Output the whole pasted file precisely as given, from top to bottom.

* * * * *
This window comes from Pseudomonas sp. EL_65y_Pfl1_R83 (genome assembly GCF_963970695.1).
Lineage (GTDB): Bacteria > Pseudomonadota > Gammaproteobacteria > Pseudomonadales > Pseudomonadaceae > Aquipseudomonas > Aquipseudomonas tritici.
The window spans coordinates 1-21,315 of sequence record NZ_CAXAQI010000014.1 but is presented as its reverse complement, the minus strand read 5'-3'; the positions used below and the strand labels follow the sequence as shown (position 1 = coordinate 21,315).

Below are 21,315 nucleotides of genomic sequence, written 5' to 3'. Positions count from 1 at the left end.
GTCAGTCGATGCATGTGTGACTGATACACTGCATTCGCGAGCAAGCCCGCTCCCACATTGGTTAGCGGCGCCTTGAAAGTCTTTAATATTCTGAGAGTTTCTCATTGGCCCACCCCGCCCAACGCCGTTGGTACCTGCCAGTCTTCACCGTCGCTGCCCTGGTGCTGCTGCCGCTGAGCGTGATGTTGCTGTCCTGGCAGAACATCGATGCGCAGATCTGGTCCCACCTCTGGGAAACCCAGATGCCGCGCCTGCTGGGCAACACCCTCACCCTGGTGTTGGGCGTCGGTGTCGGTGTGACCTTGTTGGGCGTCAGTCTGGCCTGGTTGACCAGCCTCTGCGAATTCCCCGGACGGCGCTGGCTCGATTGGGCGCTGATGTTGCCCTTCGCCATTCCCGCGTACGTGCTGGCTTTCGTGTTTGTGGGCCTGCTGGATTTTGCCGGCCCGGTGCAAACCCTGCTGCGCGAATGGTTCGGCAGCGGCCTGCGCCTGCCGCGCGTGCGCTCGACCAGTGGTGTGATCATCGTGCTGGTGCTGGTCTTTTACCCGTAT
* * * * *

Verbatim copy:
This window comes from Pseudomonas sp. EL_65y_Pfl1_R83 (genome assembly GCF_963970695.1).
Lineage (GTDB): Bacteria > Pseudomonadota > Gammaproteobacteria > Pseudomonadales > Pseudomonadaceae > Aquipseudomonas > Aquipseudomonas tritici.
The window spans coordinates 1-21,315 of sequence record NZ_CAXAQI010000014.1 but is presented as its reverse complement, the minus strand read 5'-3'; the positions used below and the strand labels follow the sequence as shown (position 1 = coordinate 21,315).

Below are 21,315 nucleotides of genomic sequence, written 5' to 3'. Positions count from 1 at the left end.
GTCAGTCGATGCATGTGTGACTGATACACTGCATTCGCGAGCAAGCCCGCTCCCACATTGGTTAGCGGCGCCTTGAAAGTCTTTAATATTCTGAGAGTTTCTCATTGGCCCACCCCGCCCAACGCCGTTGGTACCTGCCAGTCTTCACCGTCGCTGCCCTGGTGCTGCTGCCGCTGAGCGTGATGTTGCTGTCCTGGCAGAACATCGATGCGCAGATCTGGTCCCACCTCTGGGAAACCCAGATGCCGCGCCTGCTGGGCAACACCCTCACCCTGGTGTTGGGCGTCGGTGTCGGTGTGACCTTGTTGGGCGTCAGTCTGGCCTGGTTGACCAGCCTCTGCGAATTCCCCGGACGGCGCTGGCTCGATTGGGCGCTGATGTTGCCCTTCGCCATTCCCGCGTACGTGCTGGCTTTCGTGTTTGTGGGCCTGCTGGATTTTGCCGGCCCGGTGCAAACCCTGCTGCGCGAATGGTTCGGCAGCGGCCTGCGCCTGCCGCGCGTGCGCTCGACCAGTGGTGTGATCATCGTGCTGGTGCTGGTCTTTTACCCGTAT